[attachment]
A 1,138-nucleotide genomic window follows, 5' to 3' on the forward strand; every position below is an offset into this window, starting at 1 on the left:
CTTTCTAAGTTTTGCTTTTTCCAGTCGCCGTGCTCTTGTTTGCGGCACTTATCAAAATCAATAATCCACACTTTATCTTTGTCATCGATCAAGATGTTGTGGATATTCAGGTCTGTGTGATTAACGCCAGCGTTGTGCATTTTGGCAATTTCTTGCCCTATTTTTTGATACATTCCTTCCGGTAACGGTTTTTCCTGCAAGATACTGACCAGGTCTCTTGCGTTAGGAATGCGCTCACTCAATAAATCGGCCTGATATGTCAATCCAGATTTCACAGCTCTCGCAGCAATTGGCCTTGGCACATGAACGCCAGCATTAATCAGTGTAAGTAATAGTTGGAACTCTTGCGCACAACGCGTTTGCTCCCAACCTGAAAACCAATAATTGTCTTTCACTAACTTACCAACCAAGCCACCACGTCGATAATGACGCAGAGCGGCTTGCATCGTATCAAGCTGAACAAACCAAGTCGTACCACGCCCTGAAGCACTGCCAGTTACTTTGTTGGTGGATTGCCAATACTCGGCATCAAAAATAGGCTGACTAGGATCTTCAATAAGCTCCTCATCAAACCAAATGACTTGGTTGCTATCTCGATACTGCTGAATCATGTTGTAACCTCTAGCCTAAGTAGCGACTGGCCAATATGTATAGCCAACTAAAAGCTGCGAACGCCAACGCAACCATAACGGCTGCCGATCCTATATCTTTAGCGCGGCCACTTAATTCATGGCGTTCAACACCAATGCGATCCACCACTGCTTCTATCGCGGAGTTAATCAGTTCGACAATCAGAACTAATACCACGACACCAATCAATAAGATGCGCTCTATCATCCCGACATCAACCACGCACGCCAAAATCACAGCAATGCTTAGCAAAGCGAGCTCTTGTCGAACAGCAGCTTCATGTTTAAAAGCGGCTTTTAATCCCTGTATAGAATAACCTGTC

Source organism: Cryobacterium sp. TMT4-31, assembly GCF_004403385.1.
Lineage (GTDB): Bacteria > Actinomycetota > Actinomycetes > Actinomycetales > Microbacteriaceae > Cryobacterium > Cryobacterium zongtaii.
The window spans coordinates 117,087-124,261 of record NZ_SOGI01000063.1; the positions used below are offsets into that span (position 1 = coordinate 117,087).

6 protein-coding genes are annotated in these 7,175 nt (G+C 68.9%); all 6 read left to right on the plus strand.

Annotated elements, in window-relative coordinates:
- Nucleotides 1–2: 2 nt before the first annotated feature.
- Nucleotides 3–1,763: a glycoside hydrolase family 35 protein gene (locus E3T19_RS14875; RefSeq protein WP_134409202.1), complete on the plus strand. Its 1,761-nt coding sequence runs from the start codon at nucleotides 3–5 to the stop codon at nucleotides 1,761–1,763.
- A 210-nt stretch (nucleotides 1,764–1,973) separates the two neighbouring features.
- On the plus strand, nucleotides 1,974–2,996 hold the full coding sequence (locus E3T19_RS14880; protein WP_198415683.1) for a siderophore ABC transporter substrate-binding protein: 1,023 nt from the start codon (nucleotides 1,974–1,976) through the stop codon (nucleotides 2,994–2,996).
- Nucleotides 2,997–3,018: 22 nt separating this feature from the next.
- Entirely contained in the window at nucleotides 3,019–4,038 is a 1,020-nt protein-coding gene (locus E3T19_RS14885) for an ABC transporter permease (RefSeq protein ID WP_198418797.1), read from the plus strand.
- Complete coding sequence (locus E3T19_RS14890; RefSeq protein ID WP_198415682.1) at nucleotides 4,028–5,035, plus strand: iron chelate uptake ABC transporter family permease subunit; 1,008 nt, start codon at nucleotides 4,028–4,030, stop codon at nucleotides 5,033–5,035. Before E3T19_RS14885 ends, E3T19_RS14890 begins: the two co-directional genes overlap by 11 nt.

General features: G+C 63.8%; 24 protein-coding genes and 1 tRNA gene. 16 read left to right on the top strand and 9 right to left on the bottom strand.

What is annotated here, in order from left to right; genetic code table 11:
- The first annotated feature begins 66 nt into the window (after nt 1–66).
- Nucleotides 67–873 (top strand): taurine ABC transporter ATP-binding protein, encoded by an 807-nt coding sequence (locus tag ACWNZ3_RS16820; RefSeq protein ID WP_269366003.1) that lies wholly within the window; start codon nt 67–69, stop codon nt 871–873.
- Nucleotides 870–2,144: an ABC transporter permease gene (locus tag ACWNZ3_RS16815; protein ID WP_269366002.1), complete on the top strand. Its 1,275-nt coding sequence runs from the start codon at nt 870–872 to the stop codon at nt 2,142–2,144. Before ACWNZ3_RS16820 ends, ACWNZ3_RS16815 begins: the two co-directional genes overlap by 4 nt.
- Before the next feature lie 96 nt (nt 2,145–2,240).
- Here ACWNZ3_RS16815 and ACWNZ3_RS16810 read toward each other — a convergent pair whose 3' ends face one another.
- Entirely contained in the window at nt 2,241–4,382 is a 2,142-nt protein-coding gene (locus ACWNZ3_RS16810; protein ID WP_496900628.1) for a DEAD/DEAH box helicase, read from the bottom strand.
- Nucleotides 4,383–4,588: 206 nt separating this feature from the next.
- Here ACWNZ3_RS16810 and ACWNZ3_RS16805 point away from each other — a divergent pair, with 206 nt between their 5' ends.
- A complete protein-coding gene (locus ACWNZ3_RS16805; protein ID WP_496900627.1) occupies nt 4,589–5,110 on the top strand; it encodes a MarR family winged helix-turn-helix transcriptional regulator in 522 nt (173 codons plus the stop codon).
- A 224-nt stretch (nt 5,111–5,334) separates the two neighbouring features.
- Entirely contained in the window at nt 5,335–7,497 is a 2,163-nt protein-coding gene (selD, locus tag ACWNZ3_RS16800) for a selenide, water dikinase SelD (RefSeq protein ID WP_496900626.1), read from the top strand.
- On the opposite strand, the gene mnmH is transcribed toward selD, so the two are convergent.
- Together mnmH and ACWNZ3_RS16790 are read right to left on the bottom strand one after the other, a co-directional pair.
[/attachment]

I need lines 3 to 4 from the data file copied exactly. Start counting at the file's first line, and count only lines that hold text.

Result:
Source organism: Cryobacterium sp. TMT4-31, assembly GCF_004403385.1.
Lineage (GTDB): Bacteria > Actinomycetota > Actinomycetes > Actinomycetales > Microbacteriaceae > Cryobacterium > Cryobacterium zongtaii.